Rudy Mancke and a group of nature walkers make their way across Forty Acre Rock to learn about the preserve and capture photos. (Images by Grace Brown)
A group gathers around naturalist Rudy Mancke while standing atop Forty Acre Rock.
He explains how long the massive granite slab of rock has been there and the species of plants that call it home.
This was the second time Mancke had led a walk at this location through the University of South Carolina’s Continuing Education program. But he’d walked this trail many times himself.
USC’s naturalist-in-residence has led nature walks across the state of South Carolina for the program since 2014.
“We’ve got people from all over the state and out of state who come,” Mancke said. “So we try to have at least one close to them – one close to the mountains, one close to the coast and then a few things in between.”
The walks are open to the public. Anyone can join by paying a course fee and being one of the first 25 participants to sign up.
One husband and wife have joined the walks for 15 years, traveling all the way from Tennessee. They said they still remember their first walk with Mancke, at the Congaree National Park.
Each walk includes a mixed group of regulars and those who are taking their first one.
April and Scott Osborne were among the first-timers. When the group was heading back to the parking lot to say their goodbyes, they beamed about how great the walk was.
They had been looking forward to it for some time and “grew up watching (Mancke’s) shows.”
Mancke has been teaching for the university since the early 2000s. For 23 years before that, he was a host of SCETV’s NatureScene, a widely popular nature exploration show.
Lynn Betterley is the program coordinator for the four walks offered through Continuing Education.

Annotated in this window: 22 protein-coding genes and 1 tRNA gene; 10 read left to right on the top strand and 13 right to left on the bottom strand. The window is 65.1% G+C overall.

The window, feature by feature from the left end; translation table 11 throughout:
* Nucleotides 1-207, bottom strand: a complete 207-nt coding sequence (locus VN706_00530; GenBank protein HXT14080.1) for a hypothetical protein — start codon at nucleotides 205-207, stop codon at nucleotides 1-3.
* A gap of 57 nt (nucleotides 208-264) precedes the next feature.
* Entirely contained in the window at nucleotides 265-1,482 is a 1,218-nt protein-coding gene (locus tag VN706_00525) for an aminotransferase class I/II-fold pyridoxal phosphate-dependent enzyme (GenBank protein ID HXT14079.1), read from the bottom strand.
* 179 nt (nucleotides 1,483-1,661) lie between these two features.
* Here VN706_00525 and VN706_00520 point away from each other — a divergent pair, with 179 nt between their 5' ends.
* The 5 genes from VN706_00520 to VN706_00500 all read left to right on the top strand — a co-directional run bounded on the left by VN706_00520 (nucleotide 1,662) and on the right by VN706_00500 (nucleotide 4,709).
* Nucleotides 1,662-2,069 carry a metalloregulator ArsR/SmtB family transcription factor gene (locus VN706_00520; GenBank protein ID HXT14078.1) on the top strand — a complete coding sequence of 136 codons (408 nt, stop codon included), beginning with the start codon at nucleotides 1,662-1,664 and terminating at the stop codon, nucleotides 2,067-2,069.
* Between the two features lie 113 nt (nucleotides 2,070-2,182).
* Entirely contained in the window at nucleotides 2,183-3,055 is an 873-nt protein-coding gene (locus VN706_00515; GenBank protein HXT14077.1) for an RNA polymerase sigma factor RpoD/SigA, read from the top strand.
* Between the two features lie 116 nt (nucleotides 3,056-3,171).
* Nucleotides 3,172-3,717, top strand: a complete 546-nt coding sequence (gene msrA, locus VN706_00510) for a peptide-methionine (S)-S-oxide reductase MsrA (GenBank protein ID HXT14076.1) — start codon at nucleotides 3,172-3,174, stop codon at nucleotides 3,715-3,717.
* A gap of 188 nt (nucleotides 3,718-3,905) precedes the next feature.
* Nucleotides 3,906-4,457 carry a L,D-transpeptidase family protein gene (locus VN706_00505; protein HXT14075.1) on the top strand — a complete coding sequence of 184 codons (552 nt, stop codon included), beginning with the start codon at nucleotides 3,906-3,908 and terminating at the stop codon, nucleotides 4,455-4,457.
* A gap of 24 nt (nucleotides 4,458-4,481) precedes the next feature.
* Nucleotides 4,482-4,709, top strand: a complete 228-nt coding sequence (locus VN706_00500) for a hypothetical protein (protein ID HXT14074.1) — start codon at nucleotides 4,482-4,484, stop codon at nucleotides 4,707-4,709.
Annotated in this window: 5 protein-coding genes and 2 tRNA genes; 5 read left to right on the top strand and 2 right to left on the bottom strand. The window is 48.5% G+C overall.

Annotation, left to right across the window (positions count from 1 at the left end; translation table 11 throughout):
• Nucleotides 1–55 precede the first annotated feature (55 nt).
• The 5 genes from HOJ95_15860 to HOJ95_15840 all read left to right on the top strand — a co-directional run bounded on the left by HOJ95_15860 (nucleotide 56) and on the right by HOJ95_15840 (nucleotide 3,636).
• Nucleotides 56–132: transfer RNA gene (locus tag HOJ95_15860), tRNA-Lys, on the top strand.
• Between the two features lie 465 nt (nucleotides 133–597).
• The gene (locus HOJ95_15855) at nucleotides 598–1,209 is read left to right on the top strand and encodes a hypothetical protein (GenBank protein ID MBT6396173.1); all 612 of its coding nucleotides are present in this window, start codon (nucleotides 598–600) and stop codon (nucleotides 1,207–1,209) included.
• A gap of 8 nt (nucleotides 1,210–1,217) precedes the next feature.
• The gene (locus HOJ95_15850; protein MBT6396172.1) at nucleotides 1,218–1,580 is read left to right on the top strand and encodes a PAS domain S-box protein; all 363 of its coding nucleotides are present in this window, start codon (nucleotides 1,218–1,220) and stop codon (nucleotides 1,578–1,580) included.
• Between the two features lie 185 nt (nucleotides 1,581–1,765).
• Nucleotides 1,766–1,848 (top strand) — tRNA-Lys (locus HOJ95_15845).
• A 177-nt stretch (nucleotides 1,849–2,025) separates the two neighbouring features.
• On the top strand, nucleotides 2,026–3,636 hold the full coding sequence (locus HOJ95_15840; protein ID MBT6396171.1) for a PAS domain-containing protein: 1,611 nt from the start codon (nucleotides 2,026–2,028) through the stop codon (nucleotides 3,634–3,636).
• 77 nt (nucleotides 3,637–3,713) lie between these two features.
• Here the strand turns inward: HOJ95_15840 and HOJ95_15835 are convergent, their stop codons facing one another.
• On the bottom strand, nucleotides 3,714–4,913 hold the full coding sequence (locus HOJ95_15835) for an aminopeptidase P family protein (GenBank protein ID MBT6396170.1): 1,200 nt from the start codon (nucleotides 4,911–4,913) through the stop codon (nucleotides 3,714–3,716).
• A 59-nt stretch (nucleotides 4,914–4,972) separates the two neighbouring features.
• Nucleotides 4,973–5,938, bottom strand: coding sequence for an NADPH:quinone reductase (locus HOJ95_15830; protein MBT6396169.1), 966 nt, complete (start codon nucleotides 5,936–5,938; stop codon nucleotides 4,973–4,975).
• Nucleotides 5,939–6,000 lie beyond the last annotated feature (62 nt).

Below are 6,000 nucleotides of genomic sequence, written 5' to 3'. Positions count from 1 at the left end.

“We plan (the sites) a year in advance,” Betterley said. “… Rudy makes the final decision.”
This particular mid-March walk featured dogwoods flowering early, mistletoe in the tops of persimmon trees, black knot fungus on wild cherry trees – and more.
The group asked Mancke questions. Mancke answered and challenged their knowledge with a question of his own.
Mancke also talked about how Forty Acre Rock houses some of the rarest plants in South Carolina.
The group took photos of pool sprite, the common name of one of these rare plants, at the very top.
“It’s so nondescript, but it’s extremely rare,” Mancke said. “The habitat has to be just right for that thing to survive.”
Mancke’s walks are designed for participants to learn a lot as they go.
But it’s more than that. They are drawn specifically to learning and hearing from Mancke himself.
As the group continued, murmurs of, “He’s terrific,” or “a special one” echoed down the trail.
Mary Little noted how naturally all this came to Mancke.
“He’s sharing his knowledge like breathing.”
Mancke carefully handles a Rainbow Scarab Beetle to show to the group.
Everyone talks while heading down the trail, stopping to listen to Mancke talk when he wanted to point out something.
One participant takes a closer look at what’s growing on the granite rock and captures a photo.
Mancke shows the group a dogwood flower before the walk began.